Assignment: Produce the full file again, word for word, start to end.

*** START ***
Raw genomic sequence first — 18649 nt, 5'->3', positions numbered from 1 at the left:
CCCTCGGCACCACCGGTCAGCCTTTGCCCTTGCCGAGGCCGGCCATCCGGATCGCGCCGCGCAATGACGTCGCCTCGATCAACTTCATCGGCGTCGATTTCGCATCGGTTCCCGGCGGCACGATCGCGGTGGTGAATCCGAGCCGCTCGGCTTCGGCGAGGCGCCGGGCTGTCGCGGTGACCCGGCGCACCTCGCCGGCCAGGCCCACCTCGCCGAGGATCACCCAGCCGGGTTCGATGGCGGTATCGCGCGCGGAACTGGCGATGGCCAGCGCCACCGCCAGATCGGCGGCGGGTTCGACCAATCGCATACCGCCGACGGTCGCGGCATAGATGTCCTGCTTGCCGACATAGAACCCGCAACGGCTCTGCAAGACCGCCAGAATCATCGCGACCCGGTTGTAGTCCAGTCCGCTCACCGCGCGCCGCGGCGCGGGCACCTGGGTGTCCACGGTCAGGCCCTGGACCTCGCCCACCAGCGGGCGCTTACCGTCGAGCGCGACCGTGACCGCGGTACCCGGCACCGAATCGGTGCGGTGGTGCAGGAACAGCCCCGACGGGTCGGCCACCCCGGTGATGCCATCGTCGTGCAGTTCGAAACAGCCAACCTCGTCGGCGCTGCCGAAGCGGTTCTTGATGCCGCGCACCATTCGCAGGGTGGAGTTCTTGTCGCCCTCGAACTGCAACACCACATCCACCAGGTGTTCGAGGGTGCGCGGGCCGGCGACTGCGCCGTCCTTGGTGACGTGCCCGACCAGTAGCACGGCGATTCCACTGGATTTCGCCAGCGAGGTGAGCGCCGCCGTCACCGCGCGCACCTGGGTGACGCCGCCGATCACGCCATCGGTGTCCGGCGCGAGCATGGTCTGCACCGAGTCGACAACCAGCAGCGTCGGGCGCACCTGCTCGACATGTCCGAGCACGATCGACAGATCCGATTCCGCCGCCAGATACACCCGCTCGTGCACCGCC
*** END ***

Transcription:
Raw genomic sequence first — 18649 nt, 5'->3', positions numbered from 1 at the left:
CCCTCGGCACCACCGGTCAGCCTTTGCCCTTGCCGAGGCCGGCCATCCGGATCGCGCCGCGCAATGACGTCGCCTCGATCAACTTCATCGGCGTCGATTTCGCATCGGTTCCCGGCGGCACGATCGCGGTGGTGAATCCGAGCCGCTCGGCTTCGGCGAGGCGCCGGGCTGTCGCGGTGACCCGGCGCACCTCGCCGGCCAGGCCCACCTCGCCGAGGATCACCCAGCCGGGTTCGATGGCGGTATCGCGCGCGGAACTGGCGATGGCCAGCGCCACCGCCAGATCGGCGGCGGGTTCGACCAATCGCATACCGCCGACGGTCGCGGCATAGATGTCCTGCTTGCCGACATAGAACCCGCAACGGCTCTGCAAGACCGCCAGAATCATCGCGACCCGGTTGTAGTCCAGTCCGCTCACCGCGCGCCGCGGCGCGGGCACCTGGGTGTCCACGGTCAGGCCCTGGACCTCGCCCACCAGCGGGCGCTTACCGTCGAGCGCGACCGTGACCGCGGTACCCGGCACCGAATCGGTGCGGTGGTGCAGGAACAGCCCCGACGGGTCGGCCACCCCGGTGATGCCATCGTCGTGCAGTTCGAAACAGCCAACCTCGTCGGCGCTGCCGAAGCGGTTCTTGATGCCGCGCACCATTCGCAGGGTGGAGTTCTTGTCGCCCTCGAACTGCAACACCACATCCACCAGGTGTTCGAGGGTGCGCGGGCCGGCGACTGCGCCGTCCTTGGTGACGTGCCCGACCAGTAGCACGGCGATTCCACTGGATTTCGCCAGCGAGGTGAGCGCCGCCGTCACCGCGCGCACCTGGGTGACGCCGCCGATCACGCCATCGGTGTCCGGCGCGAGCATGGTCTGCACCGAGTCGACAACCAGCAGCGTCGGGCGCACCTGCTCGACATGTCCGAGCACGATCGACAGATCCGATTCCGCCGCCAGATACACCCGCTCGTGCACCGCC